Remembering to Honour Those Who Gave Their All
When the pandemic put a pause on gathering for Remembrance Day ceremonies, Deb Sandau found a new way to honour those who lost their lives.
For many of us during the pandemic, the world was turned upside down and we completely changed our notion of what was “normal.” Many felt alone or possibly forgotten, while others suffered loss. Not being able to touch or talk to our loved ones face-to-face was so difficult.
All that pain and upheaval made me think of last Remembrance Day and the changes that were put in place. For 20 years, I’d gathered outside with others to quietly reflect on the sacrifices made by so many, and show gratitude for their gift of freedom to us all.
I cherished being able to see, and shake the hands of those who served and are still serving to keep us safe. The energy in these crowds was amazing. We were all there to honour, remember and stand together in reflection of what was sacrificed for us. Regardless of the weather, I wanted to be there and show my gratitude and support. I always thought that if those who served could endure all sorts of weather and situations, the least I could do was bundle up if need be and stand for 45 minutes to honour them. It was a small gesture on my part but one that I felt was important.
The year 2020 changed those plans and I was really upset at not being able to gather downtown at the cenotaph. This lack of gathering affected me more than any other inability to get together with anyone. It made me start to think of other ways that I could still honour those who served.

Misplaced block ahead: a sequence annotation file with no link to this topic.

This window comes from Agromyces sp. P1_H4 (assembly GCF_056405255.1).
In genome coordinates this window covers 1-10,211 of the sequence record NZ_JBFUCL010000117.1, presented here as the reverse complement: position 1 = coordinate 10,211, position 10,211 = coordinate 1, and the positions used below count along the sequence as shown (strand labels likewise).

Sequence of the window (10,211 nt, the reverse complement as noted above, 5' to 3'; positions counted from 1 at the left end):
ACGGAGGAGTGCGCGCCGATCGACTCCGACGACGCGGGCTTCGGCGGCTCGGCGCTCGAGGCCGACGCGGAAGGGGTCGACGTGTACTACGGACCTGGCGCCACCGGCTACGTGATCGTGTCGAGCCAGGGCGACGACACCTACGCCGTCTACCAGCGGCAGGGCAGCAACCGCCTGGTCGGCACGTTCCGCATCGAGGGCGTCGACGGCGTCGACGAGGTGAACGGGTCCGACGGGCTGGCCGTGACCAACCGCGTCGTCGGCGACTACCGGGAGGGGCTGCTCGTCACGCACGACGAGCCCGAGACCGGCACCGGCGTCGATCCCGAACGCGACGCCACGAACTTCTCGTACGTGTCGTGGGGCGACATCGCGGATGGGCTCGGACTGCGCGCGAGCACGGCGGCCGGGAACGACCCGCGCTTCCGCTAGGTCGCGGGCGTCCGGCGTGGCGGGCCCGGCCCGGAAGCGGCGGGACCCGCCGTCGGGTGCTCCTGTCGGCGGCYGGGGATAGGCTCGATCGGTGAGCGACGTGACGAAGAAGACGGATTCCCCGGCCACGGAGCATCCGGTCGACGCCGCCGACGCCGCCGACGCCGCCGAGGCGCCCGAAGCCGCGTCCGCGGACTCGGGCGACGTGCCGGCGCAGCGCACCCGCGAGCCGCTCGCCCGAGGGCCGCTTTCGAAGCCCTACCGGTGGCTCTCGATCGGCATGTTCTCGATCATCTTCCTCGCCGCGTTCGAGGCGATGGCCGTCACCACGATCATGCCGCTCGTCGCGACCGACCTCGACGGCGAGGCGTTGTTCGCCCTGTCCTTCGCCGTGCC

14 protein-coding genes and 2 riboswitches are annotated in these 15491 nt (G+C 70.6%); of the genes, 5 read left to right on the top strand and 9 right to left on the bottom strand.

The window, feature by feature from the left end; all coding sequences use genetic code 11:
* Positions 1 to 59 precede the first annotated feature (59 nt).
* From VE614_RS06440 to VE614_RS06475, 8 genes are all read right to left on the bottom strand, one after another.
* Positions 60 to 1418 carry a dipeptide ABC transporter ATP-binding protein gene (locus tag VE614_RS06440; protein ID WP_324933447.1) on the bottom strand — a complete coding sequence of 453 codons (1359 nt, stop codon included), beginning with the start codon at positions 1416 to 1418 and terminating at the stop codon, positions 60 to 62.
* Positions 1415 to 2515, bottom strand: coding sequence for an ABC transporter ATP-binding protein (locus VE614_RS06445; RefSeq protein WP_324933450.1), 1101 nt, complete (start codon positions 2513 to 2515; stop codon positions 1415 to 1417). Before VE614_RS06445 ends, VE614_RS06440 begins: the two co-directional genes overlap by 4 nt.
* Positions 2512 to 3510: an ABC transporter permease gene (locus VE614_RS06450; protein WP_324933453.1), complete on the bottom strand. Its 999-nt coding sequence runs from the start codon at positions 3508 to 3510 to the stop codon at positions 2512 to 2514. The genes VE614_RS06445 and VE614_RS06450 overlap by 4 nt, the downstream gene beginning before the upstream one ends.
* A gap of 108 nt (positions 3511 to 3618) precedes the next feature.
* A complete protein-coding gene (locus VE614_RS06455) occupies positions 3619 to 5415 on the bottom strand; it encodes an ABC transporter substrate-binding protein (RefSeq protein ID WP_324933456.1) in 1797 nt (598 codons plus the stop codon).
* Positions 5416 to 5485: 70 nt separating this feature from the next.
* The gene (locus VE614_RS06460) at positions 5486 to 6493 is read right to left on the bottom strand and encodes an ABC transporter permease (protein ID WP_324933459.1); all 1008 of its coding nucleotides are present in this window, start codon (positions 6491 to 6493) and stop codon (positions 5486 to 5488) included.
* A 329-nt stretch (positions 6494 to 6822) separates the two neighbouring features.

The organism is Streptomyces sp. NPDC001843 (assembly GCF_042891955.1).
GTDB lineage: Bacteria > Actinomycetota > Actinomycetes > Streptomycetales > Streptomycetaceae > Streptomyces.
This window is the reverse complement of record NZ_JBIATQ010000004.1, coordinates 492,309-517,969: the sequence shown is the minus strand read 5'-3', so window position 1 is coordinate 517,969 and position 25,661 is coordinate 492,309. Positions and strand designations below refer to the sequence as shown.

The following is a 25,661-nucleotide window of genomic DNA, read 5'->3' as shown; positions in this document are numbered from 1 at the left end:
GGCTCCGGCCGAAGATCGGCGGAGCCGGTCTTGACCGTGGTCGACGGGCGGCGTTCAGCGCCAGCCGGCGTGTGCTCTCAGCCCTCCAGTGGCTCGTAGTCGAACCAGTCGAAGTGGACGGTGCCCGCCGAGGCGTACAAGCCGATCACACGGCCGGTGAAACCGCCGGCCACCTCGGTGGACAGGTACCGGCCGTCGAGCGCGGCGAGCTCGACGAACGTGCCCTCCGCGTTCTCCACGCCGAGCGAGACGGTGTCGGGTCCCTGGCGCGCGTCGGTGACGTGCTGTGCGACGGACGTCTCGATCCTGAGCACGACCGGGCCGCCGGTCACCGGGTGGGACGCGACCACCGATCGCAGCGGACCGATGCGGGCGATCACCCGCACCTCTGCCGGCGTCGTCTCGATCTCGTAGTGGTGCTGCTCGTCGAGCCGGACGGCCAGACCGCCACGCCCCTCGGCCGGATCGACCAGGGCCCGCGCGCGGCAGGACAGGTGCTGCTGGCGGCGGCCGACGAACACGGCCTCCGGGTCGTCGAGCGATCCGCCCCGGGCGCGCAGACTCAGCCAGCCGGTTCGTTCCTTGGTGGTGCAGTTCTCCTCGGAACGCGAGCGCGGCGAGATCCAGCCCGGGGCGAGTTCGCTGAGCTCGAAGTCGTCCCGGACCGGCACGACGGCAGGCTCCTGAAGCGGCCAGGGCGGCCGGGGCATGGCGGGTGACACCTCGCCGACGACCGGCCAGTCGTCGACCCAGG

The isolation we were all feeling gave me a small glimpse into what they must have felt, being away from home and those they held dear. They were put in unfamiliar places facing an uncertain outcome and forced to carry on. Did they feel forgotten? I am sure they must have. Were they unsure of any positive outcome? I bet they were. Still, no matter what they felt, they stayed the course and persevered through some of the most difficult moments of their lives. I would like to think that they held onto the hope they would see their loved ones again. If they had to sacrifice their lives, it would be so they could help those they loved to live and be free and secure.
I wanted to find a new way of honouring those who lost their lives. I requested a map for the placement of soldiers in the Red Deer Cemetery, which is close to my home. I drove there with my husband, Dave, and we walked through the fresh snow to the rows of those who gave their lives and placed a poppy on as many of the headstones as we could.
Standing there gazing at those rows of graves, the sun peeking through the trees, we held our own moment of silence for them. I read their names, and I said thank you to each of them. There was no music, no speeches, no mournful trumpet calling out. Just us, taking a quiet moment to say thank you for your service, you are not forgotten, you are loved.
In a world that seems so changed now, hold onto what you can. Show your love and support to all. Remember that you are not alone. There is someone who loves you and wants you to be well. Together we will continue to move past this time and enjoy gathering and celebrating being able to hug, sing and cheer again.
On November 11, I hope you are able to take a moment to reflect on those who fought for us and honour their memory, whether you knew them or not. They gave the ultimate sacrifice for us all and they deserve to never be forgotten.
Next, check out these 30+ powerful true stories of Canadian veterans to read for Remembrance Day.